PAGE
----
I’ve traced the dismantling of the Left movement in Sri Lanka since the 80s, when the breaking up of trade unions, the rise of a pan-Sinhala pan-Buddhist nationalist consciousness, and the flow of NGO and donor capital to post-Marxist outfits all threatened to bring down a viable Left opposition and co-opt existing Left groups to a neo-liberal political establishment or a nationalist political fringe. This weakening of the Left can explain the inadequacy of the response of the traditional Left, and the JVP, to issues of class. Why identity politics has triumphed over class, why economics no longer matters, why ex-Marxists today seem to accord with what right-wing think-tanks are spouting, is self-evident; the lure of funding has made it possible for them to betray their own cause, and substitute a hollow reformist movement for a more dynamic, multi-pronged one.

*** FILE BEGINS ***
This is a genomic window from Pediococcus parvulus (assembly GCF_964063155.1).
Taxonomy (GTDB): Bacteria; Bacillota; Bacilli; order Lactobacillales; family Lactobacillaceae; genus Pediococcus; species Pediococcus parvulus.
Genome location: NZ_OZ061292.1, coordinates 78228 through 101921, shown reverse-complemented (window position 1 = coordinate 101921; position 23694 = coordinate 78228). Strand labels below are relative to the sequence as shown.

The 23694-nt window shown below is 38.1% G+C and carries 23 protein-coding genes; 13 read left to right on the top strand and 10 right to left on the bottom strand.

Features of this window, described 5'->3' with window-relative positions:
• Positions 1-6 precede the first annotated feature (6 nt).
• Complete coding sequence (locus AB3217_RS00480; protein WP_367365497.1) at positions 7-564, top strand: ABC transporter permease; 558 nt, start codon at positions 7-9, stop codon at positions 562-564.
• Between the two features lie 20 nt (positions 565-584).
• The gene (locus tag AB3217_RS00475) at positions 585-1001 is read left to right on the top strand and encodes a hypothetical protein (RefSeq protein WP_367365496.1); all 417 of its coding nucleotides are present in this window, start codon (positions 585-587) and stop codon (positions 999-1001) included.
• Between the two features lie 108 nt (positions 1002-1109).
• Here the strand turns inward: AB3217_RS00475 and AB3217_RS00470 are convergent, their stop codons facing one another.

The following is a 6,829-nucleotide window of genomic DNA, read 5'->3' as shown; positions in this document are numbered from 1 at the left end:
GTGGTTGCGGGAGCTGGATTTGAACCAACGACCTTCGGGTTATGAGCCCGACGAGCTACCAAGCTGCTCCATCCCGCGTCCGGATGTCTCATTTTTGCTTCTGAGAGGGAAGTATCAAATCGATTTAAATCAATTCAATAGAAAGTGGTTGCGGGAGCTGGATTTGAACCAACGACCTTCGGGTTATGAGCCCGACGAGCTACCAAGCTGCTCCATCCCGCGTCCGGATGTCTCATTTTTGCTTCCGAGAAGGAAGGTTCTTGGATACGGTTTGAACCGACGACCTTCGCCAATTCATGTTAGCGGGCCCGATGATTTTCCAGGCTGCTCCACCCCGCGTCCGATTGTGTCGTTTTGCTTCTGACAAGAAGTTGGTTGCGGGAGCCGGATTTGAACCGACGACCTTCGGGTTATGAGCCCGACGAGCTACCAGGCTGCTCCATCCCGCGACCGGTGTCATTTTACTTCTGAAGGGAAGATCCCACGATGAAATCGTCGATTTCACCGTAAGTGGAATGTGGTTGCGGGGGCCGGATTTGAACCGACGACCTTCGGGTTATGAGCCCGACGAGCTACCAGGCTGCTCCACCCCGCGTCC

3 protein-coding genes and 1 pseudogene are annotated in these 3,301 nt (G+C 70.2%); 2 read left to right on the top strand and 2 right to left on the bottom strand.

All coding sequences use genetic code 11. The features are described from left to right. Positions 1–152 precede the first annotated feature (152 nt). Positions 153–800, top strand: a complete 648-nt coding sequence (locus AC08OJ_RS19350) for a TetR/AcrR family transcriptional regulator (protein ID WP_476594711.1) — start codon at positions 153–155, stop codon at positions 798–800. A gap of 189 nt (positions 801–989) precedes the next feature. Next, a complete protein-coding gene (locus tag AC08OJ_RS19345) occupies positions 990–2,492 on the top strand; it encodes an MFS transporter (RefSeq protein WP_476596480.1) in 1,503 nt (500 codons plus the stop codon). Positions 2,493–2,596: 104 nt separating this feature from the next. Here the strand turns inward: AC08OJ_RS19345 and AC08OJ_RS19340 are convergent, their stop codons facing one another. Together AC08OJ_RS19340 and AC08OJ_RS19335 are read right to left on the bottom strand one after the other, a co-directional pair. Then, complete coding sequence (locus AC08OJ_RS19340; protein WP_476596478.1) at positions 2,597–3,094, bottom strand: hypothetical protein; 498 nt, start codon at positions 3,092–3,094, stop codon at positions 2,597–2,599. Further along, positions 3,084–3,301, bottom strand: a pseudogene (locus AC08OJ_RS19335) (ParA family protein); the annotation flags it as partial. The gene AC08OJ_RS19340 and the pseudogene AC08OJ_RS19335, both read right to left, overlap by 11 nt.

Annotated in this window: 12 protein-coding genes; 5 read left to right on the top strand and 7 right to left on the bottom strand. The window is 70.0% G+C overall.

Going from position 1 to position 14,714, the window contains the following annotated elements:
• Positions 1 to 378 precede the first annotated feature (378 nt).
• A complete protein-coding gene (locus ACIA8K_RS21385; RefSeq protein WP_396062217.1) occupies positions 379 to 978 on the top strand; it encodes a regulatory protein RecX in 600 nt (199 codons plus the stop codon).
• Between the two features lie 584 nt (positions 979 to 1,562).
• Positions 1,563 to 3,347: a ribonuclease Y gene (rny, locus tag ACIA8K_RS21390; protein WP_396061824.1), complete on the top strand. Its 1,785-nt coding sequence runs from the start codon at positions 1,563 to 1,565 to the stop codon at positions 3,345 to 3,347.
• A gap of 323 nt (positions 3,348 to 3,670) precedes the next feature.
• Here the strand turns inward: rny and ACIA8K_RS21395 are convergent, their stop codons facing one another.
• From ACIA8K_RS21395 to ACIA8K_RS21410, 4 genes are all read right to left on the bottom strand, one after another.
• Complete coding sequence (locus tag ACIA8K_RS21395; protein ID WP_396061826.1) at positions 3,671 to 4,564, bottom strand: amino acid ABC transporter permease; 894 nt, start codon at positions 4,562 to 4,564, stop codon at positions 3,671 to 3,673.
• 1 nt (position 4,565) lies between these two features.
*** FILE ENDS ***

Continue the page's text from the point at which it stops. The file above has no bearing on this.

The George Floyd murder reminded us of history: that of White America, and of the West in general. It taught us about the rifts not just between the whites and the blacks, but more crucially between two halves of the African-American community: privileged and unprivileged. Candace Owens’s pro-Trump, forthright defence of the police apparatus in the US may seem like a quirk, and yet the truth is that she’s as much a norm as the reality of police brutality inflicted on more dispossessed sections of her community. Thus, for me at least, Black Lives Matter is as much a statement against racial and ethnic discrimination as it is against economic exploitation; after all as one commentator aptly put it, US history since the 18th century has undergone three stages: slavery, segregation, and capitalism. Those who believe that BLM is about African-Americans only, and that a Left program aligned with it should incorporate minorities merely on the basis of their ethnicity or religious beliefs, are mistaken. The blacks of America are beleaguered because of the colour of their skin, but the prejudice against it has an awful lot to do with their economic disadvantage. It’s not just a statement of race then; it’s a statement of class, a condemnation of class stratifications.